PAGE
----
Sleeping Giants by Sylvain Neuvel (Themis Files #1)
Sleeping Giants is the first book in the Themis Files written by Sylvain Neuvel. To be honest when I first picked up this book I don’t think I really had much idea of what it was about but I was undoubtedly drawn to the ‘World War Z, and The Martian’ comparisons. To be honest whilst I’m not overly fond of comparisons in a strangely perverse way I find myself drawn to them nonetheless! In fact if I was going to be even more perverse I could make my own comparison in which I would be more inclined to compare this to War of the Worlds, Flight of the Navigator and Pacific Rim all meet the X-Files. And yet, at the same time this story completely stands on it’s own two gigantic robotic feet!. To be clear – it’s only similar to those things in that an iron giant takes centre stage and government conspiracies and secret agencies are running amok. Otherwise this is very original and equally enjoyable.
We begin with a young girl called Rose who goes missing whilst riding her bike in the nearby forest. When Rose is eventually found she appears to be cradled within a large metal hand at the bottom of a pit. And so begins the mystery surrounding this ancient artefact that seems to predate anything found previously. On top of that, the hand is only the first body part to be found. Various other pieces seem to be scattered throughout the world just waiting to be uncovered.
I found this really fascinating. At first I thought that the style wasn’t going to be for me and yet that was clearly a very fleeting thought as in fairly short order I found myself speeding through this and I think this was due to the odd combination of the rather clinical type feel of part of the narrative style and my overwhelming curiosity about what exactly this uncovered metal/robot woman actually was! Why were all the pieces scattered and hidden and more to the point – who hid them? I confess that my mind was racing. On one hand I desperately wanted everything to be found and the mystery solved whilst in the next I was kind of thinking how do you know these parts weren’t scattered and hidden for a very good reason!
The story is actually told in the form of recorded interviews and log style entries. I mentioned the word ‘clinical’ above and to explain myself further in that respect that’s because the interview style – or actually, no, the interviewer, is very cold – at least upon first impressions. We know very little about the interviewer, no name or even who he is actually working for and yet he seems to be micro managing this whole venture and manipulating people and undertaking other endeavours behind the scenes all at the same time. He’s not particularly an endearing type of character. He weighs up the numbers and odds and if a couple of hundred people just so happen to lose their lives as the result of his latest endeavour in the name of progress then so be it. In fact, I confess that at the start of the story I thought the interviews were being undertaken by a form of artificial intelligence!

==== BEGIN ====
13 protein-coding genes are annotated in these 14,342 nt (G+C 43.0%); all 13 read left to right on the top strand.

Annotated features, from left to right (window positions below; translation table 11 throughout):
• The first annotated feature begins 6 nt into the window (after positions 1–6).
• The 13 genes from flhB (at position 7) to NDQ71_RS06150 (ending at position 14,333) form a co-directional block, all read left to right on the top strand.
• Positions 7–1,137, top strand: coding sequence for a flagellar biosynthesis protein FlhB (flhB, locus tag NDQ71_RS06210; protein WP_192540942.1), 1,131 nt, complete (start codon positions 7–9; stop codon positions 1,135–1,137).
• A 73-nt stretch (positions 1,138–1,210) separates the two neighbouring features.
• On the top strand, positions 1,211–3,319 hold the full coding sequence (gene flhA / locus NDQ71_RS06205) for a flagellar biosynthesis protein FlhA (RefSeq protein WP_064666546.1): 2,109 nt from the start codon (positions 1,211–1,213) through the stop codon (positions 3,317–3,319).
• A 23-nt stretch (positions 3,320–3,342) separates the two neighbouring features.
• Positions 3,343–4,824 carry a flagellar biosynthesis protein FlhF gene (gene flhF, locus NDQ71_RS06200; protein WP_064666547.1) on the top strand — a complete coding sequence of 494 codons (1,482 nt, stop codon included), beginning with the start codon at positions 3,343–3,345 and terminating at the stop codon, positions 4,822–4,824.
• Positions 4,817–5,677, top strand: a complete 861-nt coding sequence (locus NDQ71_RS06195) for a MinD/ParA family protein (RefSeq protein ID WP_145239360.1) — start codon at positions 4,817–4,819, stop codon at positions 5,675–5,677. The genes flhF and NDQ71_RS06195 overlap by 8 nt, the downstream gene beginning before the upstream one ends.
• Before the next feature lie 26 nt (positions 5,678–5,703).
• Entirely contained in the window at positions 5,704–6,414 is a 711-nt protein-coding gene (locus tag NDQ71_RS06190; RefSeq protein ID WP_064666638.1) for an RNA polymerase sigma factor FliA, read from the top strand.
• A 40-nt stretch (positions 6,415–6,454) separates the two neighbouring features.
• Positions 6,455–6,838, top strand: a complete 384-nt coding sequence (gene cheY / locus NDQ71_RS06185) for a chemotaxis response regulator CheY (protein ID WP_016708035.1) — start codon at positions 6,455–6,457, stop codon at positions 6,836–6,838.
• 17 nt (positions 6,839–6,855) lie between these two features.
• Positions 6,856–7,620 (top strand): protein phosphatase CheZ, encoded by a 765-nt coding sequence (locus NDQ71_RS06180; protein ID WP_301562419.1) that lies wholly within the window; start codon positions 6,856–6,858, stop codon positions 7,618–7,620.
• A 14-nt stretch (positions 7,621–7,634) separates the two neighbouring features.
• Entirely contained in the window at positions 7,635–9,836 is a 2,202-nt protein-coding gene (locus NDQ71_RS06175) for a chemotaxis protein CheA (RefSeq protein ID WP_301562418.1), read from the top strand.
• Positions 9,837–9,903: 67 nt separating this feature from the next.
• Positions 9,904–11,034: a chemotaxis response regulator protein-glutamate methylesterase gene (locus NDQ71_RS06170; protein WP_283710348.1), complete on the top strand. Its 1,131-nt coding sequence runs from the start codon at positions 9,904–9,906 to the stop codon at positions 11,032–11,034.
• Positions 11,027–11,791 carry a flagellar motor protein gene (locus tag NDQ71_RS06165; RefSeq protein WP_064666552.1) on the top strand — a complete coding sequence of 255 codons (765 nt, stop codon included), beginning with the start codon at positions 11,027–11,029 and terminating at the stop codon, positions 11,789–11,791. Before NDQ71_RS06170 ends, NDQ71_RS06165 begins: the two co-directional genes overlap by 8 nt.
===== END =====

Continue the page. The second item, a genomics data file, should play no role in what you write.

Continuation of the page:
The characters are Rose, the young girl who opens the story. Now grown up Rose has become a physicist and in a strange fluke finds herself in the small team of characters working to uncover the mystery of the metal woman. We have a helicopter pilot called Kara. A bit of an anti-social, anti authority prickly type but the best pilot for the mission and her co-pilot Ryan, who has a slight obsession with Kara. I really enjoyed reading about Kara in fact I found her interactions with the cool and calm interviewer my favourite sections and as the story developed their dialogue became very entertaining. Vincent is a linguist from Canada, super intelligent and not a little bit arrogant!
I’m not going to go too much into the plot. This is a story of discovery, not just of a mysterious artefact and what it actually is, but a slow dawning of the benefits of working together.
I really enjoyed the conspiracy aspects, I thought the interview style was really clever as it allows the author to jump to the relevant sections easily and cut to the chase. It’s certainly got a good pace and I felt that by the conclusion I’d really become attached to a couple of the characters – Kara easily enough and the actual interviewer – less easy to see I think but I just found him oddly amusing.
To be honest I didn’t have any criticisms. Well, I suppose the story doesn’t really end on a note of completion (but this does appear to be the first in the series) and I had one niggle (that I won’t mention because it’s quite possibly something I overlooked!)
An entertaining and fast paced story. If you enjoy this type of narrative style, you have a naturally curious nature, you like a story that combines ancient history and myth with potentially alien conspiracy theories all surrounded with never before heard of or named Government departments then give this a shot.
I received a copy courtesy of the publisher through Netgalley for which my thanks. The above is my own opinion.